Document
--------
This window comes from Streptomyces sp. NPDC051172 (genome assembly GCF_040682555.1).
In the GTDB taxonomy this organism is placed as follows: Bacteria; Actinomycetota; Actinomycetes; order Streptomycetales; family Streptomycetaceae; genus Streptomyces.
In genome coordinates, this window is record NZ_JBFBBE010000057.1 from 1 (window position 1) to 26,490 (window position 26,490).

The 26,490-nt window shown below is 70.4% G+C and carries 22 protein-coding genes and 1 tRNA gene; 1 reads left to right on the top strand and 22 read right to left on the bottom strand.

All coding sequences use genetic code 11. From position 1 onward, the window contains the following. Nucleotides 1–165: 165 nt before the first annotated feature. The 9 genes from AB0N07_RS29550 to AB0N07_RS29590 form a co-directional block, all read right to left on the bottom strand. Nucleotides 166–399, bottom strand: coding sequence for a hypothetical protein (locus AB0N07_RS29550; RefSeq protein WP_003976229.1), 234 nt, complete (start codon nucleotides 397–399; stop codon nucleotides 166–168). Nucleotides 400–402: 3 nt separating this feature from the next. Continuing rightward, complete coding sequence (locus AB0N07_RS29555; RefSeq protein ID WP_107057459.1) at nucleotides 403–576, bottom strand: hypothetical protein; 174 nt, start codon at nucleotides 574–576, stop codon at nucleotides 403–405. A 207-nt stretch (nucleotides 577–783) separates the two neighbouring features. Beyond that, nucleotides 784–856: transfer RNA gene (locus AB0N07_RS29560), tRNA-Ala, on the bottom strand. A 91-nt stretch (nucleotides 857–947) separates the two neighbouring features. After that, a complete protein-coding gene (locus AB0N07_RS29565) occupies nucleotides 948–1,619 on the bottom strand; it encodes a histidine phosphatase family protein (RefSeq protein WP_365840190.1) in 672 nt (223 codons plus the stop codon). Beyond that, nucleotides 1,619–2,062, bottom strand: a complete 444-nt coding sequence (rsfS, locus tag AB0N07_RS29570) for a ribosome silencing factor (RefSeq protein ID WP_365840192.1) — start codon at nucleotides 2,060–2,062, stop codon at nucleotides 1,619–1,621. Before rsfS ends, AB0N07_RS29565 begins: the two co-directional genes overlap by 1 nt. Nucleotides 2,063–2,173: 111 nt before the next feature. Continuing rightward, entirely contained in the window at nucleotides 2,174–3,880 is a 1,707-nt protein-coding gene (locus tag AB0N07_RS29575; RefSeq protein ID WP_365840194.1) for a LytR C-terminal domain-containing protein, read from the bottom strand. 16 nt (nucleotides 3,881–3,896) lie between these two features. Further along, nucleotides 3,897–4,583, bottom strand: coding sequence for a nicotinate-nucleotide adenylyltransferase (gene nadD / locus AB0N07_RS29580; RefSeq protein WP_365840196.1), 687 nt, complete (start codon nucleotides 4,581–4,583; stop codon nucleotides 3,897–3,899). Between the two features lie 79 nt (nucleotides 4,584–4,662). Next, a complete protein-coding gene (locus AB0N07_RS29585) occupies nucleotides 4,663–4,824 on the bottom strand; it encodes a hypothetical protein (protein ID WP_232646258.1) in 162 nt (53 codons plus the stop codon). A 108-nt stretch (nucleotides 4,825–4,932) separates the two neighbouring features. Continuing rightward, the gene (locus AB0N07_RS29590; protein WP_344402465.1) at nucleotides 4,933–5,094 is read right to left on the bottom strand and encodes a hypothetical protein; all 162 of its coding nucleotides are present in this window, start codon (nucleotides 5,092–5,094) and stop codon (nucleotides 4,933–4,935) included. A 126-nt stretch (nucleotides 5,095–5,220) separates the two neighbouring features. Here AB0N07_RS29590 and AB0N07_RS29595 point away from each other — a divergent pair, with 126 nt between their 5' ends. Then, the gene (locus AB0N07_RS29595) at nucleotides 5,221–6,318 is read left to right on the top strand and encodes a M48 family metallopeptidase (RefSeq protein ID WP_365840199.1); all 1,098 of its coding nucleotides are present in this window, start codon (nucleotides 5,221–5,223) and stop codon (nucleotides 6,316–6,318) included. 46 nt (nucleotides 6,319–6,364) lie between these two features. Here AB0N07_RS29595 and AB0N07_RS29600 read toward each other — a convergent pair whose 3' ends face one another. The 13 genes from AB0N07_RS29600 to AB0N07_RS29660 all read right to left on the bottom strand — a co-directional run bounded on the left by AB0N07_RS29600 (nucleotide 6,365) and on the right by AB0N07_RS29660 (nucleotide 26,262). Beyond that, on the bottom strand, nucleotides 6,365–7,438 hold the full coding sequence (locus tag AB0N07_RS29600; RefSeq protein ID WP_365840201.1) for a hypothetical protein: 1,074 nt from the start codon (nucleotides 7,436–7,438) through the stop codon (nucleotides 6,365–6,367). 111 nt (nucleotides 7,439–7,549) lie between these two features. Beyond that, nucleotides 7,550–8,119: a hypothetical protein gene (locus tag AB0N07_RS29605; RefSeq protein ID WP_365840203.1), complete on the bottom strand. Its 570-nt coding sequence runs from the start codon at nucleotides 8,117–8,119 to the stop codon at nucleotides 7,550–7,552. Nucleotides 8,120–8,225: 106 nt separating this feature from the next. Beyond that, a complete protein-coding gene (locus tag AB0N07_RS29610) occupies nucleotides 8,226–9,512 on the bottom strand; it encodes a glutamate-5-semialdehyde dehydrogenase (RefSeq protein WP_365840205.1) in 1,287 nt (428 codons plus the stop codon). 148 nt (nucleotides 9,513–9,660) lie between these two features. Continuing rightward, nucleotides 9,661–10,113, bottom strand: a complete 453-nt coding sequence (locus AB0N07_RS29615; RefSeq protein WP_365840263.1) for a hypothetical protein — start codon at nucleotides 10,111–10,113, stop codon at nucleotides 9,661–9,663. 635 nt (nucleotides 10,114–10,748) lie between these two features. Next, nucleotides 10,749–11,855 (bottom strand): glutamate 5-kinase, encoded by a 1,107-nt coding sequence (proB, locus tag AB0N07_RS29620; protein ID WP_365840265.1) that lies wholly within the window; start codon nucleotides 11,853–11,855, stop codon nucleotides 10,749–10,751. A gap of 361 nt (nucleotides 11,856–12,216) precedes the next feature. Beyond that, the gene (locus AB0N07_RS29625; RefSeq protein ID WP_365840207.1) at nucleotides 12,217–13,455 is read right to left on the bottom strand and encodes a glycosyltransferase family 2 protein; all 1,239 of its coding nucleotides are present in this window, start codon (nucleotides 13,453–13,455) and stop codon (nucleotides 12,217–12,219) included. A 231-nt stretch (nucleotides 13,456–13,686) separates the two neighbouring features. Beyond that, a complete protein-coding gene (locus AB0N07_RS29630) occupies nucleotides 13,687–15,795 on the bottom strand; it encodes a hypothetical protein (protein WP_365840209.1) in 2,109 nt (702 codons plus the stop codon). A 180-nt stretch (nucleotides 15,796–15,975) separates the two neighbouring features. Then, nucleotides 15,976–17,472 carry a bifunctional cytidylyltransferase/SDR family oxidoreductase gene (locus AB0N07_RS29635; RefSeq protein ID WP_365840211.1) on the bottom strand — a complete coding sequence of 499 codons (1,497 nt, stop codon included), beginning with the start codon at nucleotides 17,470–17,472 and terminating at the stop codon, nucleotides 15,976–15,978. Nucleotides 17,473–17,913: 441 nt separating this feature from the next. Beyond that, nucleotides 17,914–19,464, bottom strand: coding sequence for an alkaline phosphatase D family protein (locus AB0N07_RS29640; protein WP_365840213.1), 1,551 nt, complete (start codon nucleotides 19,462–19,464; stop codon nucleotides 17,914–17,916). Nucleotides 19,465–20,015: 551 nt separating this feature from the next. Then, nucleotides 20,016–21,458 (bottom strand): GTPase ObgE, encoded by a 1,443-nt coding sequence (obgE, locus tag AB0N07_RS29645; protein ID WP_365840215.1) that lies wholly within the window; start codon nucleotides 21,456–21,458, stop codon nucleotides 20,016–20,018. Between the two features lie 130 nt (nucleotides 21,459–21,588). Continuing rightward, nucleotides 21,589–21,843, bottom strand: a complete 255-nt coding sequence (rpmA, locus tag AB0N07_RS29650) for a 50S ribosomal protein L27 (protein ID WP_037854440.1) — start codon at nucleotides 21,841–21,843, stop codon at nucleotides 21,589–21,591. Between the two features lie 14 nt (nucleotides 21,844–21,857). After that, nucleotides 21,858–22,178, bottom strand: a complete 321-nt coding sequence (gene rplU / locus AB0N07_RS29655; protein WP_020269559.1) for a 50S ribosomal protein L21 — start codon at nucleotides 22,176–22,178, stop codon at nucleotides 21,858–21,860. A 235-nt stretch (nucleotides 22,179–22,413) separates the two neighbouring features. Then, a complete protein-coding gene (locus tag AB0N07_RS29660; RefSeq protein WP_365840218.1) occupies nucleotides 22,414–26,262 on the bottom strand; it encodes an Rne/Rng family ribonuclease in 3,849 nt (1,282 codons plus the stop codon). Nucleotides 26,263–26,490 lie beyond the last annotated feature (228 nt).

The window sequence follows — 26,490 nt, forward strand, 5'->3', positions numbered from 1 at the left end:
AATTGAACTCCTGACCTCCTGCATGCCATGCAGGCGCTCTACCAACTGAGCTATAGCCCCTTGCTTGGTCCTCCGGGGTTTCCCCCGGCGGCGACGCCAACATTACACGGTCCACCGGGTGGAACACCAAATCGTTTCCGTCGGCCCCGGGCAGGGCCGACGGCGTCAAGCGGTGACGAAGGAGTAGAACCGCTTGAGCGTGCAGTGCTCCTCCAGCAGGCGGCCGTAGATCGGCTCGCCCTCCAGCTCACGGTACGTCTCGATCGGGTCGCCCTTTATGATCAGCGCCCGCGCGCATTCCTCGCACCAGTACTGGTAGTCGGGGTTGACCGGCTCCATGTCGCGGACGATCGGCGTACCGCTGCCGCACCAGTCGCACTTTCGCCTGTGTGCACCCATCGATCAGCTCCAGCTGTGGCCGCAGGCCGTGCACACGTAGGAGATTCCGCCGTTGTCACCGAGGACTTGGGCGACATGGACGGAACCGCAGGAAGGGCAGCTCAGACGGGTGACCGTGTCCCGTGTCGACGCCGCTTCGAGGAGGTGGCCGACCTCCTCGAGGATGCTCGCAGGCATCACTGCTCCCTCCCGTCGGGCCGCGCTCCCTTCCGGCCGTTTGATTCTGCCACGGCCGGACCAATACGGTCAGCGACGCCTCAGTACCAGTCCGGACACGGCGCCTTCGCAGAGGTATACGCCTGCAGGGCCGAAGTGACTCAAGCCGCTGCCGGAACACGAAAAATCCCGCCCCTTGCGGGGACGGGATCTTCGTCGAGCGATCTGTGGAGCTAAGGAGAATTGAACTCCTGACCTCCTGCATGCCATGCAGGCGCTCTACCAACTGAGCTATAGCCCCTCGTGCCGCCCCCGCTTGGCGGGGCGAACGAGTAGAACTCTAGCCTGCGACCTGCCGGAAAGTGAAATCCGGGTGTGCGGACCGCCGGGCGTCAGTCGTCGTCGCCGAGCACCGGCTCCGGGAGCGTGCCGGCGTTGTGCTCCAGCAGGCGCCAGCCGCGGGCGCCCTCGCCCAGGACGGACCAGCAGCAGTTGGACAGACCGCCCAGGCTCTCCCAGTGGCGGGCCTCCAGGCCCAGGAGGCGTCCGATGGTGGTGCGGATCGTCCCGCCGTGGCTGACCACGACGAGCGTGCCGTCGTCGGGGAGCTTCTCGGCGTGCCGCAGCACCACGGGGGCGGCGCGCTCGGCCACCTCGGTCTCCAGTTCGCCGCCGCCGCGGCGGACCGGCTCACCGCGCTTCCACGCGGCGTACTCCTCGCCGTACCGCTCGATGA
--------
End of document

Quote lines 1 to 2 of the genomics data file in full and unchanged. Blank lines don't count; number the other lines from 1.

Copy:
This window comes from Streptomyces sp. NPDC051172 (genome assembly GCF_040682555.1).
In the GTDB taxonomy this organism is placed as follows: Bacteria; Actinomycetota; Actinomycetes; order Streptomycetales; family Streptomycetaceae; genus Streptomyces.